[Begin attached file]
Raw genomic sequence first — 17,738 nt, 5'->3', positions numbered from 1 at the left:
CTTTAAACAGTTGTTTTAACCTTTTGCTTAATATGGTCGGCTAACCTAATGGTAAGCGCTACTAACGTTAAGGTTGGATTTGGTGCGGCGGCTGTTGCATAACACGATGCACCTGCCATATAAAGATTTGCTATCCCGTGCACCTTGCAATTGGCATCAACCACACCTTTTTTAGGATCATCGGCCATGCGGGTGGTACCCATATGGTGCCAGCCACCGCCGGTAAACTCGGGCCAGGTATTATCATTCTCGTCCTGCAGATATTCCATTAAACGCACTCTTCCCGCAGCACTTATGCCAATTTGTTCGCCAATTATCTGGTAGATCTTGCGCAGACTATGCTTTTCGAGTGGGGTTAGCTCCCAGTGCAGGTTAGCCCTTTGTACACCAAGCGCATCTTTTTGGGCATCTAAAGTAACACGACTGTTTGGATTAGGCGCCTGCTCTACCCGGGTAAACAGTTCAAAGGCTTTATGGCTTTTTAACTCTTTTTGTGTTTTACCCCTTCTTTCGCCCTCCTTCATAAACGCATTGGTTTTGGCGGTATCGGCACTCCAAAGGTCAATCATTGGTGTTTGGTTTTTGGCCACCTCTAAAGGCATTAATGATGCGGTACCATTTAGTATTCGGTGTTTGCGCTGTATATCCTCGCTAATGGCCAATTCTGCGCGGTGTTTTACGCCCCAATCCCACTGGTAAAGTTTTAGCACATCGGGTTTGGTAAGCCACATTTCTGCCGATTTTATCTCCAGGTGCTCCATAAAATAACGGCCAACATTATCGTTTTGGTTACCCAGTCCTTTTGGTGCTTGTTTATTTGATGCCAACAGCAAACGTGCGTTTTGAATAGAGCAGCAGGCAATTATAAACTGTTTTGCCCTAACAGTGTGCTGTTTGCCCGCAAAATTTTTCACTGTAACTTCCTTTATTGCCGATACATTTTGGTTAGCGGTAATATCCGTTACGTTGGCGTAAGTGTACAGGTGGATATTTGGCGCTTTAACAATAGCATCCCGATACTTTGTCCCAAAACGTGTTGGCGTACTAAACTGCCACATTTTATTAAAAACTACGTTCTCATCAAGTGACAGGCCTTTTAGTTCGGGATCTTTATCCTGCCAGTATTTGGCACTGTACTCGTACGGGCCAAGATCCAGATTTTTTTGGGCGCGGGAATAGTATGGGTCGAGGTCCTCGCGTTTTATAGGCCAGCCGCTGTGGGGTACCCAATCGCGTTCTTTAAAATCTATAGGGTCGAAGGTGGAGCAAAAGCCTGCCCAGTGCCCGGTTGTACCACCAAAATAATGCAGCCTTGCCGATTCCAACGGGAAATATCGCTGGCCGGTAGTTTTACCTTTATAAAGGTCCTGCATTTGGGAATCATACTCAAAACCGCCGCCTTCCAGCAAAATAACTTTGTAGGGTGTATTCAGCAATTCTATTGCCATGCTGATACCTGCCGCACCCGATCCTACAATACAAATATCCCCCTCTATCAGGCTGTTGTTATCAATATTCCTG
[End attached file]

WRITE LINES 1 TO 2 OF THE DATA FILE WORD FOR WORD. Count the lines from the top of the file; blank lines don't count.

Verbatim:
Raw genomic sequence first — 17,738 nt, 5'->3', positions numbered from 1 at the left:
CTTTAAACAGTTGTTTTAACCTTTTGCTTAATATGGTCGGCTAACCTAATGGTAAGCGCTACTAACGTTAAGGTTGGATTTGGTGCGGCGGCTGTTGCATAACACGATGCACCTGCCATATAAAGATTTGCTATCCCGTGCACCTTGCAATTGGCATCAACCACACCTTTTTTAGGATCATCGGCCATGCGGGTGGTACCCATATGGTGCCAGCCACCGCCGGTAAACTCGGGCCAGGTATTATCATTCTCGTCCTGCAGATATTCCATTAAACGCACTCTTCCCGCAGCACTTATGCCAATTTGTTCGCCAATTATCTGGTAGATCTTGCGCAGACTATGCTTTTCGAGTGGGGTTAGCTCCCAGTGCAGGTTAGCCCTTTGTACACCAAGCGCATCTTTTTGGGCATCTAAAGTAACACGACTGTTTGGATTAGGCGCCTGCTCTACCCGGGTAAACAGTTCAAAGGCTTTATGGCTTTTTAACTCTTTTTGTGTTTTACCCCTTCTTTCGCCCTCCTTCATAAACGCATTGGTTTTGGCGGTATCGGCACTCCAAAGGTCAATCATTGGTGTTTGGTTTTTGGCCACCTCTAAAGGCATTAATGATGCGGTACCATTTAGTATTCGGTGTTTGCGCTGTATATCCTCGCTAATGGCCAATTCTGCGCGGTGTTTTACGCCCCAATCCCACTGGTAAAGTTTTAGCACATCGGGTTTGGTAAGCCACATTTCTGCCGATTTTATCTCCAGGTGCTCCATAAAATAACGGCCAACATTATCGTTTTGGTTACCCAGTCCTTTTGGTGCTTGTTTATTTGATGCCAACAGCAAACGTGCGTTTTGAATAGAGCAGCAGGCAATTATAAACTGTTTTGCCCTAACAGTGTGCTGTTTGCCCGCAAAATTTTTCACTGTAACTTCCTTTATTGCCGATACATTTTGGTTAGCGGTAATATCCGTTACGTTGGCGTAAGTGTACAGGTGGATATTTGGCGCTTTAACAATAGCATCCCGATACTTTGTCCCAAAACGTGTTGGCGTACTAAACTGCCACATTTTATTAAAAACTACGTTCTCATCAAGTGACAGGCCTTTTAGTTCGGGATCTTTATCCTGCCAGTATTTGGCACTGTACTCGTACGGGCCAAGATCCAGATTTTTTTGGGCGCGGGAATAGTATGGGTCGAGGTCCTCGCGTTTTATAGGCCAGCCGCTGTGGGGTACCCAATCGCGTTCTTTAAAATCTATAGGGTCGAAGGTGGAGCAAAAGCCTGCCCAGTGCCCGGTTGTACCACCAAAATAATGCAGCCTTGCCGATTCCAACGGGAAATATCGCTGGCCGGTAGTTTTACCTTTATAAAGGTCCTGCATTTGGGAATCATACTCAAAACCGCCGCCTTCCAGCAAAATAACTTTGTAGGGTGTATTCAGCAATTCTATTGCCATGCTGATACCTGCCGCACCCGATCCTACAATACAAATATCCCCCTCTATCAGGCTGTTGTTATCAATATTCCTG